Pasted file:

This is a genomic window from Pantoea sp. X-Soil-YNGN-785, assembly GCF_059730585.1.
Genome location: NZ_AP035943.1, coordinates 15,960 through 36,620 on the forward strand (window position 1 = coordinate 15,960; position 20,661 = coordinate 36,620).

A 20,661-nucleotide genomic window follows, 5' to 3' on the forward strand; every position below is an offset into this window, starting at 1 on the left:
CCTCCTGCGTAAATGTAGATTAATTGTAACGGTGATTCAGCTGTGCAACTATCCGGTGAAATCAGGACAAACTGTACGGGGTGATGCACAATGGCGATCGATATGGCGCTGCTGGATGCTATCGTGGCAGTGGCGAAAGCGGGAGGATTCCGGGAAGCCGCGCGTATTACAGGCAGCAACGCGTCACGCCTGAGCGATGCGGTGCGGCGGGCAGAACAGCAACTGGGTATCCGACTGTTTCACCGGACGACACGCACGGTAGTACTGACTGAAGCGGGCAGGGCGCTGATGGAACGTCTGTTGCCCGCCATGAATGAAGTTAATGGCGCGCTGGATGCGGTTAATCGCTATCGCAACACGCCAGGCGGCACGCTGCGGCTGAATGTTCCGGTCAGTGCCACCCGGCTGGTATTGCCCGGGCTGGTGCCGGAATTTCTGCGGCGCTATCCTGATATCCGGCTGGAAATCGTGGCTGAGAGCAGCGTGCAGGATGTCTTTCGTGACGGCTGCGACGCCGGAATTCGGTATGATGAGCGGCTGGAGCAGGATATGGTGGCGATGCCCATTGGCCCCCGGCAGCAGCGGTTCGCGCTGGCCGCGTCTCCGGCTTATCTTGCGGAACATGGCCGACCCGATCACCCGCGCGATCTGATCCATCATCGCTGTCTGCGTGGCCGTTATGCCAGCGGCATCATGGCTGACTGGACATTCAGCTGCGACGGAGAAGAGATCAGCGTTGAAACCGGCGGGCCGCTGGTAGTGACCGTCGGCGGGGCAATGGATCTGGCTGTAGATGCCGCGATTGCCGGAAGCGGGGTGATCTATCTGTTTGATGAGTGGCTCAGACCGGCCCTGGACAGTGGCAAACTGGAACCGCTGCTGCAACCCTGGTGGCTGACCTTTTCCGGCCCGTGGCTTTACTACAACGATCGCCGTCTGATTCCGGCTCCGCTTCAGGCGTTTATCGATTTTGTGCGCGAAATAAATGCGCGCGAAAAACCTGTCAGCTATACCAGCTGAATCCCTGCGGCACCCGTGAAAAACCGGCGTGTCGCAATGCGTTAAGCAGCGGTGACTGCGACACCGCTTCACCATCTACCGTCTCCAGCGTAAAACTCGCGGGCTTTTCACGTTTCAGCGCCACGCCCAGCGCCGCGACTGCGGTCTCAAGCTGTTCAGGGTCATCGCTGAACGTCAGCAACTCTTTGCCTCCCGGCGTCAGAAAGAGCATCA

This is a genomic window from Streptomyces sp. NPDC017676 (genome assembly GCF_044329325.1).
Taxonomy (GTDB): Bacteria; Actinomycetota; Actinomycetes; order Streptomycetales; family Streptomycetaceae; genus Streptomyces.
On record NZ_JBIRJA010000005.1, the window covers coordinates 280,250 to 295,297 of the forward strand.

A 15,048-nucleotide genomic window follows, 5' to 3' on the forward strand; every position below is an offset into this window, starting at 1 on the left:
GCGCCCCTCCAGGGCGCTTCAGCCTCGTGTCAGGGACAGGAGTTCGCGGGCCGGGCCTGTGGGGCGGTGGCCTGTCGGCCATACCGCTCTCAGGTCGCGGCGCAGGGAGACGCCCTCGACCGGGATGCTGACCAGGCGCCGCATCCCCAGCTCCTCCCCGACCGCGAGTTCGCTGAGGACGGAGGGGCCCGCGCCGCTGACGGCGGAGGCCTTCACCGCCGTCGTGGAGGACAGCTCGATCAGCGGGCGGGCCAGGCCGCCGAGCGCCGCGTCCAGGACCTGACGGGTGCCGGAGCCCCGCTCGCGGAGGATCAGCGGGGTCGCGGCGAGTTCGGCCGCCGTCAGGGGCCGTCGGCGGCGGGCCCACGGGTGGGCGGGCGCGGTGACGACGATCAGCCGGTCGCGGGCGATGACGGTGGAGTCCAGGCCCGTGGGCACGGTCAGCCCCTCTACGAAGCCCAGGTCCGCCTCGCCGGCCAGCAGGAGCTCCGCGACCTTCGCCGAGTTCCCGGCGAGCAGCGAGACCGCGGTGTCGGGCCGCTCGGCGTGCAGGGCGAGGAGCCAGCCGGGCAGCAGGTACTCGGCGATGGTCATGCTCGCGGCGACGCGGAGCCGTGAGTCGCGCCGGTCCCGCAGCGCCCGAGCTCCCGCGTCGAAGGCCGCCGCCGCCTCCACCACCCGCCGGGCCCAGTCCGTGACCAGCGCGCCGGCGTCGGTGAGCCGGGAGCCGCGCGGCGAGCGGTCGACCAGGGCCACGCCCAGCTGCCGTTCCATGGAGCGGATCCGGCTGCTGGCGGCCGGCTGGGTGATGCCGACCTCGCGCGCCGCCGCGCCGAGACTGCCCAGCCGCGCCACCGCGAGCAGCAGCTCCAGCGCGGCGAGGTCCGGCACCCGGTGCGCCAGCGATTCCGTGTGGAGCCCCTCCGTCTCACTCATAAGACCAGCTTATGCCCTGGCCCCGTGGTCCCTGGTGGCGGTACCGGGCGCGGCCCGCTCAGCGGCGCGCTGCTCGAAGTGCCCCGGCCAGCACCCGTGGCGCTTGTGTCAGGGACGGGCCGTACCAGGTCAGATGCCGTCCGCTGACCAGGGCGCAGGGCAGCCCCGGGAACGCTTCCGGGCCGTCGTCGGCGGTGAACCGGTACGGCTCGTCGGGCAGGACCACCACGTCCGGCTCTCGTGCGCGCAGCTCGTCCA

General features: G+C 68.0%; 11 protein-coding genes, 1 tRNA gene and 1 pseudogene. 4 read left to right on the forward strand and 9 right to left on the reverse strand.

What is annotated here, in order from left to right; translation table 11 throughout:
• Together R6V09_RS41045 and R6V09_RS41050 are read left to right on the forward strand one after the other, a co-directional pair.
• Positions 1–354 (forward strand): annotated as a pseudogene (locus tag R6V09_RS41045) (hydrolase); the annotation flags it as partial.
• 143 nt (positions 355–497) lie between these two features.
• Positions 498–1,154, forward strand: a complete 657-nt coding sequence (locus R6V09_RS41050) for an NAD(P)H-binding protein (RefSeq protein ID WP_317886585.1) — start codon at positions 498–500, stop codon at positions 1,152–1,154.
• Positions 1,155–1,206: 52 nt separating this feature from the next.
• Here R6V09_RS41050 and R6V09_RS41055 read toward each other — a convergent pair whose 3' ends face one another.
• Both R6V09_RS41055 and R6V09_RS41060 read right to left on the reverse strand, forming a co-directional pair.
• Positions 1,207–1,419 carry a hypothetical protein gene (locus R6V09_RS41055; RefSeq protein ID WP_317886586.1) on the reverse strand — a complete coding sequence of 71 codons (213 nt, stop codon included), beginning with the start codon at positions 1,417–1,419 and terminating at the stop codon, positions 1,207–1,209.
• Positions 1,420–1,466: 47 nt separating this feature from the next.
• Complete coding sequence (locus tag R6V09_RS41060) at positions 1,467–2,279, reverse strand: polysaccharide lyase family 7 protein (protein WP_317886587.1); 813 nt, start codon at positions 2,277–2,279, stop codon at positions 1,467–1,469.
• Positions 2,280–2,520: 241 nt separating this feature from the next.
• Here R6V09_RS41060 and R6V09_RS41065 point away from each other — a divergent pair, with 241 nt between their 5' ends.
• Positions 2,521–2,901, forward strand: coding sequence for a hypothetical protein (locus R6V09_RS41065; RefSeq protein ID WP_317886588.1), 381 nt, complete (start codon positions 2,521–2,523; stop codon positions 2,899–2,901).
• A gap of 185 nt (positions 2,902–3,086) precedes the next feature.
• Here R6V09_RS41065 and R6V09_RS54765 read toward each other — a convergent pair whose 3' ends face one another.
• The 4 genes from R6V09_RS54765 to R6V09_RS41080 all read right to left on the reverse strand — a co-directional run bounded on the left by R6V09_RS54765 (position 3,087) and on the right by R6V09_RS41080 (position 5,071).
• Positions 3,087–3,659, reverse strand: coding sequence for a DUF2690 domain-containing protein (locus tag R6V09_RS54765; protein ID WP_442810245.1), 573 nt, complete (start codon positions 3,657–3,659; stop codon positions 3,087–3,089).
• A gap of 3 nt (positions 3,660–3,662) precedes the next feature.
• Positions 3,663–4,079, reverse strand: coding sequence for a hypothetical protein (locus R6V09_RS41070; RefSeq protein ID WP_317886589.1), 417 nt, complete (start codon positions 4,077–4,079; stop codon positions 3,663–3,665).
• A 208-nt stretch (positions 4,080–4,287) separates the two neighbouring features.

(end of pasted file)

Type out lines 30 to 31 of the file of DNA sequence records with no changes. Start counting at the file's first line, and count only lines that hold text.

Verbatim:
• Positions 3,663–4,079, reverse strand: coding sequence for a hypothetical protein (locus R6V09_RS41070; RefSeq protein ID WP_317886589.1), 417 nt, complete (start codon positions 4,077–4,079; stop codon positions 3,663–3,665).
• A 208-nt stretch (positions 4,080–4,287) separates the two neighbouring features.